Throat Cancer

Your cancer doesn’t stand a chance

Ron Holloway gave up smoking and drinking alcohol to better his chances of beating throat cancer.


At 65 years old, I was reasonably concerned with my health. I say “reasonably” because I had smoked a pipe for 40 years (cigarettes for five years before that), and I enjoyed four to six beers daily. However, I always closely monitored changes in my body, so when I noticed a small growth on the roof of my mouth and developed a minor sore throat that persisted for two months, I made an appointment with my doctor.

During the examination, my doctor discovered a lesion in the back of my throat in addition to the growth I had noticed, and he decided to take a biopsy of both. My wife drove me home afterward, and during that ride I decided to quit smoking. I first tried cutting back slowly, but after two weeks I decided enough was enough and went cold turkey. I haven’t smoked since.

A couple weeks later, my biopsy results showed that I had squamous cell carcinoma of the throat. My doctor said smoking and drinking alcohol are causes and/or irritants of the cancer, so in addition to quitting smoking, I decided to stop drinking as well.

After the diagnosis, I had a chest X-ray, a PET scan and a CT scan, as well as a full blood workup. The tests showed that my cancer had not yet spread beyond my throat, so my doctor said a combination of radiation therapy and chemotherapy would be the best course of treatment. He warned me that the treatments would be tough, but I told him they wouldn’t be nearly as tough as me. My cancer didn’t stand a chance.

I had two teeth removed before I started treatment, which was devastating because they were the last two I had on the bottom. Their removal meant I’d need a full lower plate, which I’d been avoiding for years. I also had a feeding tube placed in my stomach. For about two months, I was only able to eat soup by mouth; the rest of my food had to go through the tube. I was ecstatic when I could begin slowly incorporating solid foods back into my diet. And just 3 ½ months after I began treatment, I was able to go out to eat with my wife for our 25th wedding anniversary. About six months later my feeding tube was removed, and the hole healed within three days.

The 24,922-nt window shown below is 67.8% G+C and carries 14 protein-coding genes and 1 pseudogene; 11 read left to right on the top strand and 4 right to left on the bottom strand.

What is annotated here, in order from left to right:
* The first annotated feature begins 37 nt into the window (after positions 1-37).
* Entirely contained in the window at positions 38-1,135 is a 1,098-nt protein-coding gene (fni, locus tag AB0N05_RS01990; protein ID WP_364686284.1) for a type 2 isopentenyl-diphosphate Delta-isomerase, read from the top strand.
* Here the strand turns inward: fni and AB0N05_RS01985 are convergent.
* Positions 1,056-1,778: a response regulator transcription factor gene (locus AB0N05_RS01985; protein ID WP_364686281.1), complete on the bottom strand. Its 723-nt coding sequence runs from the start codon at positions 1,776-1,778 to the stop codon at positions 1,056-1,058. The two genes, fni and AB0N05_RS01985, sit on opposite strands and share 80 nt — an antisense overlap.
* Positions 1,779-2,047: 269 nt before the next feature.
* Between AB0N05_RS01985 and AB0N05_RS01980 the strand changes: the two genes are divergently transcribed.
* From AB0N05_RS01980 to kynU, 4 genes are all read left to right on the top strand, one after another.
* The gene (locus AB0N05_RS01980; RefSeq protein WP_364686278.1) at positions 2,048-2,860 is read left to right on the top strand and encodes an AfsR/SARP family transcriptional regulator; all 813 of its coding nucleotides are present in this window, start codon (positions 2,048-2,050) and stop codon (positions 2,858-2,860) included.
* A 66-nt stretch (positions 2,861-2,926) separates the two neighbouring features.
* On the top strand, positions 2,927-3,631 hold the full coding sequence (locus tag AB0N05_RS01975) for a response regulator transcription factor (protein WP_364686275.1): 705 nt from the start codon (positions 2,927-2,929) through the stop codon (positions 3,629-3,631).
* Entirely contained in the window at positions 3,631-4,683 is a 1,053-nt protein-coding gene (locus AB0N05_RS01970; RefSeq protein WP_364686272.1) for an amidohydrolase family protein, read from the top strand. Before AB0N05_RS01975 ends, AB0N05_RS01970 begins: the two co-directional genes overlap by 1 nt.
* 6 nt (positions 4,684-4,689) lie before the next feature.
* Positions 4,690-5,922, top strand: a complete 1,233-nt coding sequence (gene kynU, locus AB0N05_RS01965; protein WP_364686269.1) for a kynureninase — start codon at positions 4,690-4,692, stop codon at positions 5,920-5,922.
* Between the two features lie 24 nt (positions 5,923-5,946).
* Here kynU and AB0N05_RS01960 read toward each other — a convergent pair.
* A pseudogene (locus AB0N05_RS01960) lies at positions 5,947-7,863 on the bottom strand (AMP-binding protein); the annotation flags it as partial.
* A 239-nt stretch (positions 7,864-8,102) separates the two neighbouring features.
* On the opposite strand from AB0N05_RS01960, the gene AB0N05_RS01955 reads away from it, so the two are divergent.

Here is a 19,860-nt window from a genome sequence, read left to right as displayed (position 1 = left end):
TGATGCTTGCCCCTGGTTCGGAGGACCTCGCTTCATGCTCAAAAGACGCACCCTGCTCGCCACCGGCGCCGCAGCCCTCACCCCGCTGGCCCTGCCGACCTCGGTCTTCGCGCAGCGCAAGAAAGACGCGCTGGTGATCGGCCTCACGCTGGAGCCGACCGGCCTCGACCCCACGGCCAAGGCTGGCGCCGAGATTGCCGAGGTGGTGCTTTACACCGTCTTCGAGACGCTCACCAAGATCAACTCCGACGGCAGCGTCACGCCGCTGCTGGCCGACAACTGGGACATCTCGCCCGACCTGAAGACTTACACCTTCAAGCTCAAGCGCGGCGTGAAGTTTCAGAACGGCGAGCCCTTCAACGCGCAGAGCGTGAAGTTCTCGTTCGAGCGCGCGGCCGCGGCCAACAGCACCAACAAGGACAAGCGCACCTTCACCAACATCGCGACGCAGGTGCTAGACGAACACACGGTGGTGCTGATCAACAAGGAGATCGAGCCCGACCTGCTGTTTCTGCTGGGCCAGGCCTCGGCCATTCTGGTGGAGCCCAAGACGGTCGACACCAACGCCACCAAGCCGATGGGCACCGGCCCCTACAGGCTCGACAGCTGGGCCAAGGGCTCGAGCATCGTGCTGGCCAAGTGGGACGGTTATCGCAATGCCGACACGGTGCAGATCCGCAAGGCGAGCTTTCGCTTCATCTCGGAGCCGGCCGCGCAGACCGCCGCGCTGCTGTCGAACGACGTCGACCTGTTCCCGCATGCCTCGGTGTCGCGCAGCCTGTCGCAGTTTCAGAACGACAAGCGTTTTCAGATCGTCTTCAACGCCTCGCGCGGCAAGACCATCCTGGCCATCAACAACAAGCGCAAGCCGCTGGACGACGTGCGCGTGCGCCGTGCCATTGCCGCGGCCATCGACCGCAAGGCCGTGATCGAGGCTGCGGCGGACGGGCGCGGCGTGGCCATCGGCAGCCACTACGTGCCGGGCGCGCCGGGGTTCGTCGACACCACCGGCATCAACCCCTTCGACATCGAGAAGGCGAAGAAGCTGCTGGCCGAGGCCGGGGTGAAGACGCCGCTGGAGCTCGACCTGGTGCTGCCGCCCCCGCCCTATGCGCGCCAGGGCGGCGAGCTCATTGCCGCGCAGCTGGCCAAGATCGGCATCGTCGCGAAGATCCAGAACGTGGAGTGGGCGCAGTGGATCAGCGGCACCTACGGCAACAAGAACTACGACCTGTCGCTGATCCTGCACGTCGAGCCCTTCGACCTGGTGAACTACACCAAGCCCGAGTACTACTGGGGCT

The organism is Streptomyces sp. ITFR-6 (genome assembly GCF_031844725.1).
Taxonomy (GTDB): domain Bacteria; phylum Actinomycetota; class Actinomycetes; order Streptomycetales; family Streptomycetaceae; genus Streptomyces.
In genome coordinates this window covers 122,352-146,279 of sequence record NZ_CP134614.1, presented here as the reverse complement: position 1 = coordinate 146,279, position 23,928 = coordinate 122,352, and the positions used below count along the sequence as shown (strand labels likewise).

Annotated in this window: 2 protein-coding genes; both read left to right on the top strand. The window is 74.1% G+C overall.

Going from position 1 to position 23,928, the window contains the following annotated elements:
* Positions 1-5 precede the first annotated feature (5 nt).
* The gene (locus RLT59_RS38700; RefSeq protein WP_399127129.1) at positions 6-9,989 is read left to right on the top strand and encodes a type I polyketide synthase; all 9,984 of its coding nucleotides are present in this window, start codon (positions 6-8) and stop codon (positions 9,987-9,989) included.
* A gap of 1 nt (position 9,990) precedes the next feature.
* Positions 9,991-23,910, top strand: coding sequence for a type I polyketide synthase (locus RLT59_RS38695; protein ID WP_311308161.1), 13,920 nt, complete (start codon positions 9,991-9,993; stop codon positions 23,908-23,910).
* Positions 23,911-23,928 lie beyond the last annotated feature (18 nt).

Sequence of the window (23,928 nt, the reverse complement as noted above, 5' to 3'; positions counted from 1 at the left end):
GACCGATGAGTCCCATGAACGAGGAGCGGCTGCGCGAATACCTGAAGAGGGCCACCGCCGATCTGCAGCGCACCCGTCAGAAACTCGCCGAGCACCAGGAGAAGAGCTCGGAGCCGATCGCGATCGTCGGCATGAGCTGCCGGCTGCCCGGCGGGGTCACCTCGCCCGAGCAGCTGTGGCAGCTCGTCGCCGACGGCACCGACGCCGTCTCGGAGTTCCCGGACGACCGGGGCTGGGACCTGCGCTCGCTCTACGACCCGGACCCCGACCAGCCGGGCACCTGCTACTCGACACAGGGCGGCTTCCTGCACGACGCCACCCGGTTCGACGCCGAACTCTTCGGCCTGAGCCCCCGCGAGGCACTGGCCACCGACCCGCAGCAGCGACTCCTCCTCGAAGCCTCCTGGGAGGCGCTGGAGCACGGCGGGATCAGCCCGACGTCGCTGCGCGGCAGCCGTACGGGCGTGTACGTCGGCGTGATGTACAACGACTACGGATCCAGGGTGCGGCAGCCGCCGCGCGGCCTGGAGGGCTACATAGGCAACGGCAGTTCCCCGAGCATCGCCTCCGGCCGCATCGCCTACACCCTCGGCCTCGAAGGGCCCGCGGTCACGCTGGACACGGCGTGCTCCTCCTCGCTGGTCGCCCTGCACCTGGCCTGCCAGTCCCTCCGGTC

During treatment I experienced constipation, diarrhea, fatigue, sore throat, dry mouth, fever, skin rash (due to an allergy to the chemo) and weight loss, but my treatment team helped me deal with each of these side effects as they developed. Also, because the radiation killed a large number of my salivary glands, my taste buds are still extremely sensitive to spices, so I have to be careful about what I eat.

A few months after I finished my last treatment session, I went in for some follow-up tests. Thankfully, everything looked okay. The cancer was gone! I continued going in for checkups and scans – at increasingly longer intervals – for the next several years until I reached the five-year mark. Then for the next five years, I switched to one-year visits, and I now just go in every two years. Since my initial throat cancer diagnosis and treatment, I’ve had one spot of basal cell carcinoma removed from my nose, but all of the other tests have come back clear.

When battling cancer, the support of others is very important, but the most important part is your attitude. With the proper “I will win” attitude, your cancer doesn’t stand a chance.


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